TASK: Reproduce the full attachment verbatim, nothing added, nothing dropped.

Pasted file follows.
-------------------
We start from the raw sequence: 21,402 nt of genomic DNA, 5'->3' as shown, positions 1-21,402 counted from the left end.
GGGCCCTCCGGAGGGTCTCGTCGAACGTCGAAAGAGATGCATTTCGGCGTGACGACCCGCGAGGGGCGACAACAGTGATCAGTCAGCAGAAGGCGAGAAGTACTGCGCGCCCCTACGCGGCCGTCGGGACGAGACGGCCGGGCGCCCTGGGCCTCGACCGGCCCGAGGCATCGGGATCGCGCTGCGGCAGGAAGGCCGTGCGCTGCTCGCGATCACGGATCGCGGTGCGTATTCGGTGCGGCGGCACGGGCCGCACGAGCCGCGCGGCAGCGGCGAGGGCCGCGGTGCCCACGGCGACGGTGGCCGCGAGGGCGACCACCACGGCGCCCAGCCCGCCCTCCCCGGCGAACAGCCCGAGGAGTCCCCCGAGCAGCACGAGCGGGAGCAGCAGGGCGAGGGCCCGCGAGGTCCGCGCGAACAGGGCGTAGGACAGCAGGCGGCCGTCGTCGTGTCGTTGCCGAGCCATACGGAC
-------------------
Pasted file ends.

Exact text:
We start from the raw sequence: 21,402 nt of genomic DNA, 5'->3' as shown, positions 1-21,402 counted from the left end.
GGGCCCTCCGGAGGGTCTCGTCGAACGTCGAAAGAGATGCATTTCGGCGTGACGACCCGCGAGGGGCGACAACAGTGATCAGTCAGCAGAAGGCGAGAAGTACTGCGCGCCCCTACGCGGCCGTCGGGACGAGACGGCCGGGCGCCCTGGGCCTCGACCGGCCCGAGGCATCGGGATCGCGCTGCGGCAGGAAGGCCGTGCGCTGCTCGCGATCACGGATCGCGGTGCGTATTCGGTGCGGCGGCACGGGCCGCACGAGCCGCGCGGCAGCGGCGAGGGCCGCGGTGCCCACGGCGACGGTGGCCGCGAGGGCGACCACCACGGCGCCCAGCCCGCCCTCCCCGGCGAACAGCCCGAGGAGTCCCCCGAGCAGCACGAGCGGGAGCAGCAGGGCGAGGGCCCGCGAGGTCCGCGCGAACAGGGCGTAGGACAGCAGGCGGCCGTCGTCGTGTCGTTGCCGAGCCATACGGAC